,To the Parliamentarians, the Royalists were 'Cavaliers' - a term derived from the Spanish word 'Caballeros', meaning armed troopers or horsemen. To the Royalists, the Parliamentarians were 'Roundheads' - a reference to the shaved heads of the London apprentices who had been so active in demonstrating their support for Parliament during the months before the fighting began'.
Activity 2: Battles of the English Civil War

Use the site below and your own research to make notes on ONE battle of the First Englaish Civil War.

http://www.historyonthenet.com/civil_war/civil_war_battles.htm

Complete one of the Battle slides on the gpresentation. Include information and one image.

1, Edgehill 23rd October 1642
2, Adwalton Moor 30th June 1643
3, Roundaway Down 13th July 1643
4, First Battle of Newbury 20th September1643
5, Marston Moor 2nd July 1644
6, Second Battle of Newbury 27th October 1644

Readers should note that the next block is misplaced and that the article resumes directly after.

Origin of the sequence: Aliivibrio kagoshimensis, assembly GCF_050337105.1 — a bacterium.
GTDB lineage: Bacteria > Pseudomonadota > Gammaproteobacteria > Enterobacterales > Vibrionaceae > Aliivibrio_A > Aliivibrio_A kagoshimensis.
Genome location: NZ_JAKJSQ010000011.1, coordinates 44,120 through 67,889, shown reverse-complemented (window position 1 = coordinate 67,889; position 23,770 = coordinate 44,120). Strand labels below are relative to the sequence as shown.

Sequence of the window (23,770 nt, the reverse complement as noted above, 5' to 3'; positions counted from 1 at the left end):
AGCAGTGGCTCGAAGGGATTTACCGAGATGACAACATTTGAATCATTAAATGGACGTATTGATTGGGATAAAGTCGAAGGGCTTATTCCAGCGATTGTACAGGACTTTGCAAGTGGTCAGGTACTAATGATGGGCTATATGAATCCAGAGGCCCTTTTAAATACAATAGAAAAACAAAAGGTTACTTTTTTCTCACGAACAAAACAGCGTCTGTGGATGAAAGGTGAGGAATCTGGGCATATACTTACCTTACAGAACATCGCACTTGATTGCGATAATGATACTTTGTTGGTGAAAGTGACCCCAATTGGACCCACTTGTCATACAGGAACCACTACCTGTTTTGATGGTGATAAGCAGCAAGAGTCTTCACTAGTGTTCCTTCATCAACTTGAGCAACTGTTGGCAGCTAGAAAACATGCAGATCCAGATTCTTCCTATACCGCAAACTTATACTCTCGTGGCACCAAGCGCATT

7,The Battle of Naseby 14th June 1645

GPresentation: https://docs.google.com/presentation/d/1odEnifq0_G_EY6SC43fM86wVUoRJ0MAd3SLJ2yeG0U4/edit#slide=id.g1022afd1b3_0_99
Activity 3:
Why did Parliament win?
Why did the Royalists lose?

Turn to your home learning notes on the first English Civil War.

T/P/S - What reasons are given for Parliaments victory?

Which is the most important/significant?
How we measure this?

DEPTH? BREADTH? LONGEVITY?

Question:
What was the most significant reason for Parliaments Success in the First English Civil War?
Home Learning:

Complete notes of the Second English Civil War (next chapter).
Session 40-41

I can...

analyze and evaluate the Second English Civil War
Mock feedback:

1, Complete the assessmrnt sheets ato set your self targets.

2, THINK ABOUT:
Use or summative Conclusions
Examples - when are you presenting your own knowledge?
Depth and detail in your evidence/examples
How often are you refering to the question?
How much of the source are you analysing?
TIME!
Structure - Masterclass to follow
MOCK
Second Civil War - Timeline
First Civil War
Split Parliamentarians

Political Presbytarians
vs